In 2003 Ved Bhasin, a veteran journalist gave an open testimony of the Jammu pogrom in a public gathering mapping how the nexus between the Dogra ruler, RSS, and the Indian government produced a perfect genocidal crime – one that was committed and omitted from memory. In recent years, the resurrection of the people’s history in face of institutional erasure signals the coming of age of “history” consciousness in the Kashmiri people. Kashmiris are increasingly culling their native history from the hegemonic narratives that favour India’s imperial project in Kashmir. In the context of the Jammu pogrom, academic research by native scholars has always been done in some measure, and often to cull it from the obfuscation of partition narrative.
In the last 70 years, the Indian narrative has dominated the explanations of the Kashmir dispute and the events of 1947 and after. The Indian mainstream narrative around Kashmir’s contested accession starts without blinking an eye, and seamlessly jumps from the “dilemma” of the Hindu Dogra despot about whether to join Pakistan or India or to stay Independent to “Pathan tribesmen aided by Pakistan” and then to Indian army “presented as heroic” rushing to save “a divided Kashmir for India.”Period.
The invisibility of the Jammu pogrom is deliberately woven into Indian politics. The historiography supporting the nation-making was fine-tuned to cast India as the saviour of Kashmir and in this the Kashmiri client-politicians of the time were complicit. After the pogrom, Sheikh Abdullah and Jawahar Lal Nehru together brushed aside the pogrom as mere “tragic events” in Jammu. Sheikh Abdullah went to the extent of blaming the victims for inviting the terror because they sided with Pakistan. On the other hand, to her credit, in the aftermath, Sheikh’s wife Begum Akbar Jahan took up the mantle of rehabilitating the women survivors. Sheikh Abdullah in due course did express some regret if not remorse when the Hindu fanatic heat was fully turned on him. He began to realize the duplicitous policy India was playing but it was too little too late. As Kashmiris like to say, he had by then sold his soul to the devil. India deposed and disposed of him, like used yarn soon after.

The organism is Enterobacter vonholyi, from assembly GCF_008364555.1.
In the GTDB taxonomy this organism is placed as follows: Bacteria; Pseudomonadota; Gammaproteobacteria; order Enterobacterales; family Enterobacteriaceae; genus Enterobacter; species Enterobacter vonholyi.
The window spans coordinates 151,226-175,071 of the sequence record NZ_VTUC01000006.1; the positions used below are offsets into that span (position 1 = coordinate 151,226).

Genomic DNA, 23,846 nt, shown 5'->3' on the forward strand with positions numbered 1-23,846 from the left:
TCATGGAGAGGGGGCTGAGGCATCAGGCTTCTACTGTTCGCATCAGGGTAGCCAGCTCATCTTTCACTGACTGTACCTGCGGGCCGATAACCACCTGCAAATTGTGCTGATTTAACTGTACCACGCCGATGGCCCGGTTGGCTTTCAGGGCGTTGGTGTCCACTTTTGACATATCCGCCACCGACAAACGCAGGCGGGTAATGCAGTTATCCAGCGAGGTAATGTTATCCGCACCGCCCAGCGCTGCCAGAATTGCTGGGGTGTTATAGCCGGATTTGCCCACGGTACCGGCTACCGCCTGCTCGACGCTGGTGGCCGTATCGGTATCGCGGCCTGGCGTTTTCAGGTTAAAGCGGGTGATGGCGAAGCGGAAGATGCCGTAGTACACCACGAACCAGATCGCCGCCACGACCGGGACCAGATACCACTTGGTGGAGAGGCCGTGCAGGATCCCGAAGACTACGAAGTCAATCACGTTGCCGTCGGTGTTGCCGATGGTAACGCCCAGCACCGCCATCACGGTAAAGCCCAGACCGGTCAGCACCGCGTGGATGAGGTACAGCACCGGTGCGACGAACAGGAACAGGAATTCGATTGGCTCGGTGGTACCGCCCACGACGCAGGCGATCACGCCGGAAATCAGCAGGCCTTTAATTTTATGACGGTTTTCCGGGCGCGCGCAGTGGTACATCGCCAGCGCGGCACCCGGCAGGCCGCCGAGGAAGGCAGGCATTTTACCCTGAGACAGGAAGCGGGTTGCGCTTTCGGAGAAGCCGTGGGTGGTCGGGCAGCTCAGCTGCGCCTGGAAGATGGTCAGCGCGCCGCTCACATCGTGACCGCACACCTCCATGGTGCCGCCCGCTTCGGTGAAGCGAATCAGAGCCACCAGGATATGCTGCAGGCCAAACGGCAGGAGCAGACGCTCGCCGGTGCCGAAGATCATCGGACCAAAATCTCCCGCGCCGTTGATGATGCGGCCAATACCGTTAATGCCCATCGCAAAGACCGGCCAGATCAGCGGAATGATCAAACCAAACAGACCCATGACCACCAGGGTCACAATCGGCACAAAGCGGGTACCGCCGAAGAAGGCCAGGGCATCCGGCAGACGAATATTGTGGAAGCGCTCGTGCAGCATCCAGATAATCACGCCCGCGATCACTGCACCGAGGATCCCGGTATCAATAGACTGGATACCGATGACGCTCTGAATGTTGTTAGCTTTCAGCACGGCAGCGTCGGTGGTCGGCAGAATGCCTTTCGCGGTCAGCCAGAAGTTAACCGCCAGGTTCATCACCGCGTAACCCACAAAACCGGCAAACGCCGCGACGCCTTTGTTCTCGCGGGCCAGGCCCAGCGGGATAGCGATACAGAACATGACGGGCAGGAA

Today even as history consciousness has grown in Kashmiris and is finding expression, the exacting Indian occupation is mounting new technologies of erasure. Post-August 5th, 2019, the Indian government is not only violating Kashmir’s territorial sovereignty and domicile laws but also its language and history. Included in the array of enforced changes that the direct rule from Delhi has imposed, are new public holidays marking the despot Maharaja Hari Singh’s birthday and October 26, the day the Indian army annexed Kashmir. Both of these days are markers of subjugation, occupation, and humiliation for Kashmiris. These rulings add salt to the wounds of Kashmiris; they become painful reminders of the settler-colonial policies they are facing.
In face of such imperial erasures, the memory becomes an urgent duty. The pogrom must be “reclaimed,” if only to save it from erasure. It is not reclamation for sadistic reliving of the genocidal murder and mayhem but to affirm that the memory and martyrdom of those killed and who survived. To reclaim the pogrom means to restore the humanity of the people made invisible by death and humiliation. At the same time, it entails understanding that without resurrecting the event of this catastrophic magnitude in its proper historical context there can be no true understanding of Kashmiri resistance and how to dismantle the disingenuous Indian narrative and its military occupation. And to make sure no one’s perceived as fictions of an ebbing mind.
There is some confusion about the newspaper not being published on the date which occurs in some accounts as 10 October 1948 as mentioned by Christopher Snedden. Illyas Chattha clarifies saying the report about the 1947 Jammu events was in The Times issue of 10 August 1948.
 See Anuradha Bhasin Jamwal, Prejudice in Paradise, Communalism Combat, Vol 11, 2005; Ilyas Chattha,Partition, and Locality: Violence, Migration, and Development in Gujranwala and Sialkot 1947-1961. OUP Catalogue, 2011.Christopher Snedden, Kashmir: The Unwritten History, Harper Collins India, 2011; Arjun Appadurai & Arien Mack India’s world: The politics of creativity in a globalized society. New Delhi: Rain Tree (Rupa), 2012; Iffat Rashid, Theatrics of a ‘Violent State’ or ‘State of Violence’: Mapping Histories and Memories of Partition in Jammu and Kashmir, South Asia: Journal of South Asian Studies, 43:2, 2020
Vijayalakshmi Balakrishnan. Growing Up and Away: Narratives of Indian Childhoods: Memory, History, Identity. OUP. 2011
Bilal Handoo. 1947: The Last Letter. Kashmir Life. 2016 https://kashmirlife.net/1947-the-last-letter-123112/
Ather Zia, Ph.D., is a political anthropologist, poet, short fiction writer, and a columnist. She teaches at the University of Northern Colorado, Greeley. Ather is the author of Resisting Disappearances: Military Occupation and Women’s Activism in Kashmir (June 2019) and co-editor of Can You Hear Kashmiri Women Speak (Women Unlimited, 2020), Resisting Occupation in Kashmir (Upenn, 2018) and A Desolation called Peace (Harper Collins, May 2019). She has published a poetry collection “The Frame” (1999) and another collection is forthcoming. Ather’s ethnographic poetry on Kashmir has won an award from the Society for Humanistic Anthropology. She is the founder-editor of Kashmir Lit and is the co-founder of Critical Kashmir Studies Collective, an interdisciplinary network of scholars working on the Kashmir region.